Home Inuit Forum Premiers’ refusal to engage as partners a failed gesture of reconciliation

Premiers’ refusal to engage as partners a failed gesture of reconciliation

National Indigenous Leaders: ITK President Natan Obed at podium flanked by AFN National Chief Perry Bellegarde (left) and MNC President Clem Chartier (right) speak to reporters about their request for inclusion at the Council of the Federation meeting. © ITK

In July, I wrote to Alberta Premier Rachel Notley, Chair of the Council of the Federation for 2017, with a basic request for structured engagement. I sought a half-day on the Council of the Federation meeting agenda for a discussion between Inuit Tapiriit Kanatami, the Assembly of First Nations, the Metis National Council and the Council of the Federation to develop a structured, coordinated and meaningful process for engagement between Indigenous peoples and provinces and territories. The purpose of such an engagement process would be to identify and coordinate action on shared priorities such as housing, health and wellness, and infrastructure.

The current structure of the Council excludes a space for Indigenous leaders to participate, limiting our ability to co-develop constructive solutions to shared challenges at the provincial and territorial levels. Indigenous leaders have never been invited to participate in the Council of the Federation. Since the Council of the Federation was formed in 2003, Indigenous leaders have been invited to what amounts to no more than an informal conversation during a side meeting where the primary outcome is a group photo of leaders against a scenic background.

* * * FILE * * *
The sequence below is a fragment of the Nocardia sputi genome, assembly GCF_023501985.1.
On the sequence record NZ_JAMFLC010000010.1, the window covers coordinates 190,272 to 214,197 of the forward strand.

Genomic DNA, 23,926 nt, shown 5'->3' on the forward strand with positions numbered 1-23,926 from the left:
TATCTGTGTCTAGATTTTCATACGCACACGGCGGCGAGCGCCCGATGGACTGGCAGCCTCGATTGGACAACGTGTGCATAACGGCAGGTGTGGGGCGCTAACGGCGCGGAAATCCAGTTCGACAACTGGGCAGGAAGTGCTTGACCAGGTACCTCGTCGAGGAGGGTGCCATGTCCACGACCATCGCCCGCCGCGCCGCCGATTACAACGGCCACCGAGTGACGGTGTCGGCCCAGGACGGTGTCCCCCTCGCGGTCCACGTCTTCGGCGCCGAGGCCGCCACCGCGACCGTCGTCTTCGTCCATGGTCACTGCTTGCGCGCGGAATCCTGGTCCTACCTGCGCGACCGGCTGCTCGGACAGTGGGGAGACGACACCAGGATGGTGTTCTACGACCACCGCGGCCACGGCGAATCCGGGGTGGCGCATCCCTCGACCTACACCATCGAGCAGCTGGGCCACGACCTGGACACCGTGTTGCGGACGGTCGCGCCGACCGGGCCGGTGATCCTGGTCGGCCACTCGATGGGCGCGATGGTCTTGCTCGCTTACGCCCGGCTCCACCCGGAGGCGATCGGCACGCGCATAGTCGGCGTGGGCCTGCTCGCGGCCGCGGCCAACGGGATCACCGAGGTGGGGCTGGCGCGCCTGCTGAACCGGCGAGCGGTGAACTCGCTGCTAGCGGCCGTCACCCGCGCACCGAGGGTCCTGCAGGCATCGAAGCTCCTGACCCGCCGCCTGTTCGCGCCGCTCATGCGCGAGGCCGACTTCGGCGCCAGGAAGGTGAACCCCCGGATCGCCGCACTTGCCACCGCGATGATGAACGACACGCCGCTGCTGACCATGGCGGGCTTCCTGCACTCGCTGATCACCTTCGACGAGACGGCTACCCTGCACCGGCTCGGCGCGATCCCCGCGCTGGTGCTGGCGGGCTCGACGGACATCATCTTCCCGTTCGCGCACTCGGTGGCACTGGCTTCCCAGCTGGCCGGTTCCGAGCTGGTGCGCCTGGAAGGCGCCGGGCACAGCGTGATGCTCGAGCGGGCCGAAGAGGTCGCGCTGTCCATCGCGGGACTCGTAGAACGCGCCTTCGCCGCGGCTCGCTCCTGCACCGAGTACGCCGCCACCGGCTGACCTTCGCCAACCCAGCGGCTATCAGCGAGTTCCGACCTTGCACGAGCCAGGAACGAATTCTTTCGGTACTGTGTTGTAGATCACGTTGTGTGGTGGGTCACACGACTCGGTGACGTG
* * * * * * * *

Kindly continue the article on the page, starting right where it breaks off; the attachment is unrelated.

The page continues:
If we as Canadians are truly committed to reconciliation and empowering Indigenous communities, the Council must adapt to include a space for Indigenous leaders to have a voice. Inuit Nunangat, our homeland in Canada, spans two territories (Nunavut and the Northwest Territories) and two provinces (Quebec, and Newfoundland and Labrador). It represents more than one-third of Canada’s landmass and half its coastline. We co-manage this area in partnership with the federal government and Inuit regional organizations and governments have a critical function within their regions that implicate provincial and territorial governments. Despite our small population size, Inuit have an enormous part to play in Canada.

Full and effective participation by Inuit in intergovernmental forums, including the Council of the Federation, are necessary to advance a coordinated and cooperative approach to improving outcomes for Inuit and all Canadians. Asking to meet formally with Premiers on issues of joint priority that we identify together is not the same as asking for province-like powers. I do not expect to be treated like a Premier. However the reality is that progress on reconciliation can only be achieved if governments demonstrate openness to new ways of doing things.

We know that innovative and progressive approaches to partnership are possible. Together with federal ministers, Inuit leaders are members of the Inuit-Crown Partnership Committee, formed in February to identify and take action on our shared priorities. Our partnership with the federal government through this Committee recognizes that we will only achieve success if both sides are willing to take risks and pursue a new way of working together.

Reconciliation requires more from governments than an informal side meeting and a photo opportunity with Indigenous leaders. This year and in previous years, the Council of the Federation did not allow for the conversations necessary to explore what a meaningful approach to partnership could look like between provinces, territories, and Indigenous peoples. Inuit stand ready to have that conversation.

Natan Obed
National Inuit Leader and President of Inuit Tapiriit Kanatami